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July 20 (Tuesday) 7 pm
July 22 (Thursday) 9 pm

The Geisha Boy

Directed by Frank Tashlin
US, 1958, color, 98 min.
With Jerry Lewis, Marie McDonald, Sessue Hayakawa

In one of his first solo-comedies after a fruitful stint with partner Dean Martin, Jerry Lewis plays a third-rate magician who joins a USO entertainment tour in Japan. During the tour, a young orphan attaches himself to Lewis, taking him as a surrogate father. Tashlin employs his distinct, cartoonish style, honed during his years as an animator, and supplies some great visual jokes, including a magician’s rabbit that becomes a character in its own right. Much to the chagrin of Brooklynites, the film features a cameo by the then-recently relocated Los Angeles Dodgers, who play an exhibition game against a Japanese team.

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July 20 (Tuesday) 9 pm
July 22 (Thursday) 7 pm

The Saga of Anatahan

Directed by Josef von Sternberg
Japan, 1954, b/w, 92 min.
With Akemi Negishi, Suganume, Ikio Sawamura
English and Japanese with English subtitles

Josef von Sternberg’s rarely seen last film reaches the height of stylization: he re-creates the Pacific island setting in a Japanese studio out of paper and cellophane, employing Kabuki-trained actors with no knowledge of English. Based on a factual incident, the film tells of a dozen Japanese merchant seamen shipwrecked in 1944 on Anatahan, where they find a man and a woman. By the time they are persuaded that World War II is over, in 1951, five men have died in fights over the woman. Von Sternberg’s baroque vision is fully realized in the film he himself considered his best.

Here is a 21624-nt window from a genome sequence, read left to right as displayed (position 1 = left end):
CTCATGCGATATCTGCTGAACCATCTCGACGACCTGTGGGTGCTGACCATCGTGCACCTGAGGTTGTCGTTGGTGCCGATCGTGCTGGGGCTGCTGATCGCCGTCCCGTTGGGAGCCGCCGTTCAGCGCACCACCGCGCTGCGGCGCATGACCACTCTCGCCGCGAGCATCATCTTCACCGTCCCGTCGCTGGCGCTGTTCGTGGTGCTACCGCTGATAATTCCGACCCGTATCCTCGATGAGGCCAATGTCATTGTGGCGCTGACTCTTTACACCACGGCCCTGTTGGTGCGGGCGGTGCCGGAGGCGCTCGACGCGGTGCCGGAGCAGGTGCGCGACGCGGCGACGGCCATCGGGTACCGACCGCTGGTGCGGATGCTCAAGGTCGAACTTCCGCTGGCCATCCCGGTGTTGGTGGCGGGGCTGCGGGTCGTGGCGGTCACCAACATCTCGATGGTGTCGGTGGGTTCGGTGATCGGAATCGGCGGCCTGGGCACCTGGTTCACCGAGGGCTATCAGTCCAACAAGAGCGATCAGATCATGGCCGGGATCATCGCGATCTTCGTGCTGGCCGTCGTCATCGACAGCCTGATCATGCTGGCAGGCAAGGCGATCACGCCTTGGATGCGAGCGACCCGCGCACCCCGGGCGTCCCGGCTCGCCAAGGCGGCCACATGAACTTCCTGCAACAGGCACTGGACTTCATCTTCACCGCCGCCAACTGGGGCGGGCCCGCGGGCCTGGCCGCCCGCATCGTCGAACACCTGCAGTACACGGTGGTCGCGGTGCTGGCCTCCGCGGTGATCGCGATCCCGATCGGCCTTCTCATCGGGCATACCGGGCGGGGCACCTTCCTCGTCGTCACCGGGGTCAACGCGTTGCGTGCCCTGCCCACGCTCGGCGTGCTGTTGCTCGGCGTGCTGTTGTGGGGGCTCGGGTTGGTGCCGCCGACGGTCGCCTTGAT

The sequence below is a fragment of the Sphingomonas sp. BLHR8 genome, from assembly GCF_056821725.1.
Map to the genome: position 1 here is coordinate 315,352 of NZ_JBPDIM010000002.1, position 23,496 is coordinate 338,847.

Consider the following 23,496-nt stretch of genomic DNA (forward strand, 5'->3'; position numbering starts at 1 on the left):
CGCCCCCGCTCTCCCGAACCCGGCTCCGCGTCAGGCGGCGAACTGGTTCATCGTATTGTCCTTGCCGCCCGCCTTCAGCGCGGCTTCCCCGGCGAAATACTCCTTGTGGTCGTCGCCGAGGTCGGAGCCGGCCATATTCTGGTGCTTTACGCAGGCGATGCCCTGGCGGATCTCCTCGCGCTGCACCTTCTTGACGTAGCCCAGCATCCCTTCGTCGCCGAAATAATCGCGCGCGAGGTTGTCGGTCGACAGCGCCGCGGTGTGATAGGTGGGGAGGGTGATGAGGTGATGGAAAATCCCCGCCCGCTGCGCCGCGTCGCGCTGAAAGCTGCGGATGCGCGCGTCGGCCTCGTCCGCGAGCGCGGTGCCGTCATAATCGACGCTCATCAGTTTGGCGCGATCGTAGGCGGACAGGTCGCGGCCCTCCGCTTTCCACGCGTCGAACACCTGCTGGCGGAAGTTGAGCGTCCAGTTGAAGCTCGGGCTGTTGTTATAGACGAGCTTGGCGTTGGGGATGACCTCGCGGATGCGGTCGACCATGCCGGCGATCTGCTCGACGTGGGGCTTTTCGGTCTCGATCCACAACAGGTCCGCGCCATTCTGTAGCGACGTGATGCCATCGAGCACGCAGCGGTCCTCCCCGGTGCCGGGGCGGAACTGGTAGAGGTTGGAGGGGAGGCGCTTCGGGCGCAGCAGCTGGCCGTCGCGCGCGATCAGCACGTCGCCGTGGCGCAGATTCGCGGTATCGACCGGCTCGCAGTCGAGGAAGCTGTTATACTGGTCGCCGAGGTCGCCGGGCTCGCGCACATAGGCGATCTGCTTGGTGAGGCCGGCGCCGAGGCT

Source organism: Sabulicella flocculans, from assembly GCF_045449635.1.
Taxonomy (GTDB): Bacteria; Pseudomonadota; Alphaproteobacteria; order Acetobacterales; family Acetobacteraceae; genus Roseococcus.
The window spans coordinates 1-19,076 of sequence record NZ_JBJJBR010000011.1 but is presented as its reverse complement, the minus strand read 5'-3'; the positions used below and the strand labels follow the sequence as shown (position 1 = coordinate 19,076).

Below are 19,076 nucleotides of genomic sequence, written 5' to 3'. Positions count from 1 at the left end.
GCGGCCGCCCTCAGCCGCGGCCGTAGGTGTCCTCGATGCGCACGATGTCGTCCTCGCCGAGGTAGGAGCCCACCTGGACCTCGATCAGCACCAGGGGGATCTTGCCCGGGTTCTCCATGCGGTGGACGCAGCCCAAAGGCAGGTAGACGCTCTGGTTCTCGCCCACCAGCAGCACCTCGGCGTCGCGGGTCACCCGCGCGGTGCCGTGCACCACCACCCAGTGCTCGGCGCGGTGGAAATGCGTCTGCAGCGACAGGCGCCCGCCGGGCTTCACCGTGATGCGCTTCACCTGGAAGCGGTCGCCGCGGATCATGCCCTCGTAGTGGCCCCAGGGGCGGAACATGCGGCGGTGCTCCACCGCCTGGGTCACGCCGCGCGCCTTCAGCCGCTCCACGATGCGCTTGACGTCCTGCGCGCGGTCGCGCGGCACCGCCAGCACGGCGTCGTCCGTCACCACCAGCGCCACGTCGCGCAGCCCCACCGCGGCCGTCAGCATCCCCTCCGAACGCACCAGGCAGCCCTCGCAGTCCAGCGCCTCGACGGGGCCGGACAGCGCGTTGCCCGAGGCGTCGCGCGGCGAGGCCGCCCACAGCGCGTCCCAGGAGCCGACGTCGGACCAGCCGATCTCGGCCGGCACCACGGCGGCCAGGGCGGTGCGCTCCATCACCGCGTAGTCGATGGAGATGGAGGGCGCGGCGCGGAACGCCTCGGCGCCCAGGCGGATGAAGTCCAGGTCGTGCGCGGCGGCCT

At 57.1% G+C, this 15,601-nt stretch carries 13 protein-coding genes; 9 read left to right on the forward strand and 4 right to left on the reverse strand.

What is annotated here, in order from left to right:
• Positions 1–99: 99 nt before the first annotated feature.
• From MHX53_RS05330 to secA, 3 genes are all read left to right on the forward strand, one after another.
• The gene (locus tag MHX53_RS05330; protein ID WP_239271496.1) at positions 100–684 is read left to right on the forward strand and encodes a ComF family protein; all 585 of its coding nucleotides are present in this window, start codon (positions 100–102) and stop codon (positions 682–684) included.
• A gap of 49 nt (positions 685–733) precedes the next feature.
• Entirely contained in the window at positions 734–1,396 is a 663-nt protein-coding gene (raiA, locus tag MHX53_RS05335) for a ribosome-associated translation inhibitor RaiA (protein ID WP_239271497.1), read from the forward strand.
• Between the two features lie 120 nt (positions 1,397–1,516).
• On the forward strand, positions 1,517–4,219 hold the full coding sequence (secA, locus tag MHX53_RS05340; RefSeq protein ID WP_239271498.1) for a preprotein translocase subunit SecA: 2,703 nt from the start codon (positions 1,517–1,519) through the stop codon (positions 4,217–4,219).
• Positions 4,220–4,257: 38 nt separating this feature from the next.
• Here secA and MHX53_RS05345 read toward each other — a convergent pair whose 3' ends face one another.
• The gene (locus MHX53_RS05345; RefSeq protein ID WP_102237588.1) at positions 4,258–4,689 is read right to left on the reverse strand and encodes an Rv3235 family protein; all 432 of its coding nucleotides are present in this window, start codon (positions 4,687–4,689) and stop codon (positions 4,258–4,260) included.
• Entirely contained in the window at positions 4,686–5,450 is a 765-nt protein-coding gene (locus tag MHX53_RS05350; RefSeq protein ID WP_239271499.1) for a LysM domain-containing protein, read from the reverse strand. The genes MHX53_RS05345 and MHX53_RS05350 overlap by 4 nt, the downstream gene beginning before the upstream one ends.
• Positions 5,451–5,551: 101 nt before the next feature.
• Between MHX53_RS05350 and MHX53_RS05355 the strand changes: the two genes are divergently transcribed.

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July 23 (Friday) 7 pm
July 24 (Saturday) 9 pm

The Threepenny Opera

Directed by G. W. Pabst
Germany, 1931, b/w, 112 min.
With Rudolf Forster, Carola Neher, Reinhold Schünzel
German with English subtitles

In 1929, Bertolt Brecht and Kurt Weill were engaged to adapt their successful transposition of John Gay’s The Beggar’s Opera to the screen. Brecht wanted to give the film more anti-bourgeois bite than the stage version. His changes proved too strong for his capitalist producers. Brecht sued them and lost. Also lost were some of the songs and the disenchanted irony which was replaced by charm. A mix of realism and stylized settings, the performances and wonderful score and lyrics retain much of the pungency of the original.

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July 23 (Friday) 9 pm
July 24 (Saturday) 7 pm

The Beggar’s Opera

Directed by Peter Brook
UK, 1953, color, 94 min.
With Laurence Olivier, Dorothy Tutin, Stanley Holloway

This rarely revived screen rendition of John Gay’s scandalous, immensely popular eighteenth-century musical drama remains faithful to the author’s operatic vision of London’s subterranean world of highwaymen and pickpockets. In a rare singing performance, Laurence Olivier stars as the legendary womanizing scoundrel, MacHeath. The film is helmed by visionary British theater director Peter Brook (Marat/Sade) and features original music by Sir Arthur Bliss

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July 25 (Sunday) 7 pm

Why We Fight: Divide and Conquer

Directed by Frank Capra
US, 1943, b/w, 57 min.

During World War II, the US Army commissioned a series of propaganda films from notable directors including Frank Capra and John Huston. The films in Capra’s Why We Fight series are of particular interest for their adept use of found footage in forging a coherent narrative account of the war. Divide and Conquer documents Germany’s conquest of France and features footage also used in Leni Riefenstahl’s Triumph of the Will.

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July 25 (Sunday) 8 pm

Is Paris Burning?

Directed by René Clément
France, 1966, b/w and color, 173 min.
With Gert Fröbe, Orson Welles, Kirk Douglas
French with English subtitles